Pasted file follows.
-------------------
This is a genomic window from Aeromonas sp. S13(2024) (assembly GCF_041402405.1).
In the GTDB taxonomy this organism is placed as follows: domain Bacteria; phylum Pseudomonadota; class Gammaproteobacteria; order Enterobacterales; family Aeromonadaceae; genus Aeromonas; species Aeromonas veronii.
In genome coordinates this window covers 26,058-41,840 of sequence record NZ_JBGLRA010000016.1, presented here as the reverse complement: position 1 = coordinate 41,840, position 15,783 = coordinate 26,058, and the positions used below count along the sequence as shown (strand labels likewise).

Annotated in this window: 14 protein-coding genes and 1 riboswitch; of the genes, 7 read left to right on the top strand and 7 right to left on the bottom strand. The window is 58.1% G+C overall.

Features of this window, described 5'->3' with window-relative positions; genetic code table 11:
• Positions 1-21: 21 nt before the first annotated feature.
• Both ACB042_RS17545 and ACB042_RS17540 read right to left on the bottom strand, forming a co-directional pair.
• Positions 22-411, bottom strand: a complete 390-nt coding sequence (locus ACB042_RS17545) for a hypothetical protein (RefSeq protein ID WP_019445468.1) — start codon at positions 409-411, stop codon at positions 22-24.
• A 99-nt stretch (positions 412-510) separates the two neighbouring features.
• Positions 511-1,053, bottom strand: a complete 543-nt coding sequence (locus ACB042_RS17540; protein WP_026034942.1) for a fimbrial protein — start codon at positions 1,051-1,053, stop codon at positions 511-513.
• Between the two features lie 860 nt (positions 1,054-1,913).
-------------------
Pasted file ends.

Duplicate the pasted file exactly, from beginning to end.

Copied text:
This is a genomic window from Aeromonas sp. S13(2024) (assembly GCF_041402405.1).
In the GTDB taxonomy this organism is placed as follows: domain Bacteria; phylum Pseudomonadota; class Gammaproteobacteria; order Enterobacterales; family Aeromonadaceae; genus Aeromonas; species Aeromonas veronii.
In genome coordinates this window covers 26,058-41,840 of sequence record NZ_JBGLRA010000016.1, presented here as the reverse complement: position 1 = coordinate 41,840, position 15,783 = coordinate 26,058, and the positions used below count along the sequence as shown (strand labels likewise).

Annotated in this window: 14 protein-coding genes and 1 riboswitch; of the genes, 7 read left to right on the top strand and 7 right to left on the bottom strand. The window is 58.1% G+C overall.

Features of this window, described 5'->3' with window-relative positions; genetic code table 11:
• Positions 1-21: 21 nt before the first annotated feature.
• Both ACB042_RS17545 and ACB042_RS17540 read right to left on the bottom strand, forming a co-directional pair.
• Positions 22-411, bottom strand: a complete 390-nt coding sequence (locus ACB042_RS17545) for a hypothetical protein (RefSeq protein ID WP_019445468.1) — start codon at positions 409-411, stop codon at positions 22-24.
• A 99-nt stretch (positions 412-510) separates the two neighbouring features.
• Positions 511-1,053, bottom strand: a complete 543-nt coding sequence (locus ACB042_RS17540; protein WP_026034942.1) for a fimbrial protein — start codon at positions 1,051-1,053, stop codon at positions 511-513.
• Between the two features lie 860 nt (positions 1,054-1,913).